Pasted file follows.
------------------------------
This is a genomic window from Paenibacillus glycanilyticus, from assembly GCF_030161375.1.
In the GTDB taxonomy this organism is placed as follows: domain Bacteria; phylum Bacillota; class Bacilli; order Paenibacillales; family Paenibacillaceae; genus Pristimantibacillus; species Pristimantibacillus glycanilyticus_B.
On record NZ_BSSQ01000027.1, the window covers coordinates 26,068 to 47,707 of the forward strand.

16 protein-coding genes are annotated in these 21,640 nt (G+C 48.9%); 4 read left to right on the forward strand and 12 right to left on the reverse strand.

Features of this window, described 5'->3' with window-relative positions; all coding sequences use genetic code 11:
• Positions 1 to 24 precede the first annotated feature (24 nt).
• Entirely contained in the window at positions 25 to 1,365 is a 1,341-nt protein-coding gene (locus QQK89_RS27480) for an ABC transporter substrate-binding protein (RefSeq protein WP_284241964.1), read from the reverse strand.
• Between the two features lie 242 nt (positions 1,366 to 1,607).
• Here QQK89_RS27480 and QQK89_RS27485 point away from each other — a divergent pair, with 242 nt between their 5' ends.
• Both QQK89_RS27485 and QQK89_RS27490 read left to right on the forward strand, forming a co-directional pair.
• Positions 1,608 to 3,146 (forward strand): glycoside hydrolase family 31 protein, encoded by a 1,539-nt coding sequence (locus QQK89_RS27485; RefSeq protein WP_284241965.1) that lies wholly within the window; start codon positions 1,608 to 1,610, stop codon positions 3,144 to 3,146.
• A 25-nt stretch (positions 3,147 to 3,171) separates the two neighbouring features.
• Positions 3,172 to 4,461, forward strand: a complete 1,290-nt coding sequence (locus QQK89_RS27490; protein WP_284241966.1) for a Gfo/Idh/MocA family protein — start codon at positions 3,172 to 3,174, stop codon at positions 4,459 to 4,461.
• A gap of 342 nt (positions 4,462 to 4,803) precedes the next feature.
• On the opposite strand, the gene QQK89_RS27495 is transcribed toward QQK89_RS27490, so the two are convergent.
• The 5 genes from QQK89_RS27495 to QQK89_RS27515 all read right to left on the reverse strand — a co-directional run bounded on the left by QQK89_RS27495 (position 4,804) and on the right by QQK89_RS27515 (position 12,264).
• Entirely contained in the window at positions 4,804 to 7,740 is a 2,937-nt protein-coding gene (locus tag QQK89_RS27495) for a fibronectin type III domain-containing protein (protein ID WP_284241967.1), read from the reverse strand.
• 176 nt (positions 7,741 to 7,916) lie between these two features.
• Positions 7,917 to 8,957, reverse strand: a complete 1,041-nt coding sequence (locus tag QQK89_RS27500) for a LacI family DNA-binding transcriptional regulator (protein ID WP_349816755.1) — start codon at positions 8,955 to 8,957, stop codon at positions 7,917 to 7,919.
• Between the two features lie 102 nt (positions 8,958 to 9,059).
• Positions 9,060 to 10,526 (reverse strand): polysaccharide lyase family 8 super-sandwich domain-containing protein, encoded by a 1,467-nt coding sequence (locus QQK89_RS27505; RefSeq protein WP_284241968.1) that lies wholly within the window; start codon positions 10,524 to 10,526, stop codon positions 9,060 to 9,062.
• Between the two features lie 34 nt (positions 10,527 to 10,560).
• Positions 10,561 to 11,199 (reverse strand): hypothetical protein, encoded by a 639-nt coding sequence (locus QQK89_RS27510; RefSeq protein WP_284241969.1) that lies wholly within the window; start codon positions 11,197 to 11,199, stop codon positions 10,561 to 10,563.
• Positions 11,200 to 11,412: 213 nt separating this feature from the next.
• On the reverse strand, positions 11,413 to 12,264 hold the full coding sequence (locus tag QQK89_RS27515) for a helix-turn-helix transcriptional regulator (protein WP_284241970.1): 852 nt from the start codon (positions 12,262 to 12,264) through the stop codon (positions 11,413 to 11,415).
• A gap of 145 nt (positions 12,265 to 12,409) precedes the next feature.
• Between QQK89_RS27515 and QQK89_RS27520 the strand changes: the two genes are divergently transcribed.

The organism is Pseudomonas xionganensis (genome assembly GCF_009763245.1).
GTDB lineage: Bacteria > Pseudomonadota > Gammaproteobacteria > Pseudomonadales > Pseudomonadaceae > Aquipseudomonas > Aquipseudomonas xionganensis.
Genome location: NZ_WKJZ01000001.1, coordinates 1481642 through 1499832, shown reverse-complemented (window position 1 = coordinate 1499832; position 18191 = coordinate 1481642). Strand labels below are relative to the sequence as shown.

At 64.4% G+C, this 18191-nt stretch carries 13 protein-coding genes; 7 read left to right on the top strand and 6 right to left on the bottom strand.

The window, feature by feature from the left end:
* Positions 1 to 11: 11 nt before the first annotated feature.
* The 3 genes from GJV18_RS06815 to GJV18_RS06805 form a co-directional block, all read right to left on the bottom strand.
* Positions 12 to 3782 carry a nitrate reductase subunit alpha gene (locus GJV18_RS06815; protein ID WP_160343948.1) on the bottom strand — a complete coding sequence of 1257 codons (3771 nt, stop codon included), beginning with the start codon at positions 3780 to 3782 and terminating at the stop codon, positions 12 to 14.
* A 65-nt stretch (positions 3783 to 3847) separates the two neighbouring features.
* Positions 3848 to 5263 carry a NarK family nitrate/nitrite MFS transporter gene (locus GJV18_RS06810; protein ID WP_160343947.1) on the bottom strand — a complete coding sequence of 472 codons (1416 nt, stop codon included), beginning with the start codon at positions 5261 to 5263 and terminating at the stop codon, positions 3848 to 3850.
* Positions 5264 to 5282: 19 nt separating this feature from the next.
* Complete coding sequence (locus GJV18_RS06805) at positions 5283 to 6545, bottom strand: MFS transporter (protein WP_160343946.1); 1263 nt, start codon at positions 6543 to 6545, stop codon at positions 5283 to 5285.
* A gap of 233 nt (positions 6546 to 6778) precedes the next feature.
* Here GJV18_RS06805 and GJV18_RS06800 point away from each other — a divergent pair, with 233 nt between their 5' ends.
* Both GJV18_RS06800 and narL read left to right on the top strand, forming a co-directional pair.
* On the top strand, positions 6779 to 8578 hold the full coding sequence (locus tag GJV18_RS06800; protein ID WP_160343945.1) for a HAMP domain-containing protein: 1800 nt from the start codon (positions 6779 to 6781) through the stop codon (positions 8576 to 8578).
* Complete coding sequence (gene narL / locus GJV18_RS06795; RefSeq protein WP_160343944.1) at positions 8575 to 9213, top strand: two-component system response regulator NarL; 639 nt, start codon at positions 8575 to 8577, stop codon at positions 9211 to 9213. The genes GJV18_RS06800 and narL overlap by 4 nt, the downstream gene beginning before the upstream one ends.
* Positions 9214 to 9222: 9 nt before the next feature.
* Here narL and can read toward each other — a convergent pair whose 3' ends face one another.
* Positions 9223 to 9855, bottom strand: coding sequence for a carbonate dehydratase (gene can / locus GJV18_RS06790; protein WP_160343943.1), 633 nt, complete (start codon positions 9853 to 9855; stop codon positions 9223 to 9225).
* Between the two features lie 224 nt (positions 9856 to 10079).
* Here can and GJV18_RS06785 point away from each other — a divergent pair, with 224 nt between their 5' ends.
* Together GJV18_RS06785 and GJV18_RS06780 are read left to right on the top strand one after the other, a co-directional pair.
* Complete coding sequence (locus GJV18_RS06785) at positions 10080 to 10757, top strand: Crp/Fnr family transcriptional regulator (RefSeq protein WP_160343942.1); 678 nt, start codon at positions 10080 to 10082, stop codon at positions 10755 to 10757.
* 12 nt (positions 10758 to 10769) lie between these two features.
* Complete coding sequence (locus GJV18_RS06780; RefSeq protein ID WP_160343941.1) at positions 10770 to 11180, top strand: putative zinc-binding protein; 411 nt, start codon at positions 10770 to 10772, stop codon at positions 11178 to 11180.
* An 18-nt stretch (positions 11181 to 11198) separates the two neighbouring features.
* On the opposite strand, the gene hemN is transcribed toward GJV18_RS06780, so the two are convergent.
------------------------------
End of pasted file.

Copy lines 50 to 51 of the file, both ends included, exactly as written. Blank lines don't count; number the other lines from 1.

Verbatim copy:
* Together GJV18_RS06785 and GJV18_RS06780 are read left to right on the top strand one after the other, a co-directional pair.
* Complete coding sequence (locus GJV18_RS06785) at positions 10080 to 10757, top strand: Crp/Fnr family transcriptional regulator (RefSeq protein WP_160343942.1); 678 nt, start codon at positions 10080 to 10082, stop codon at positions 10755 to 10757.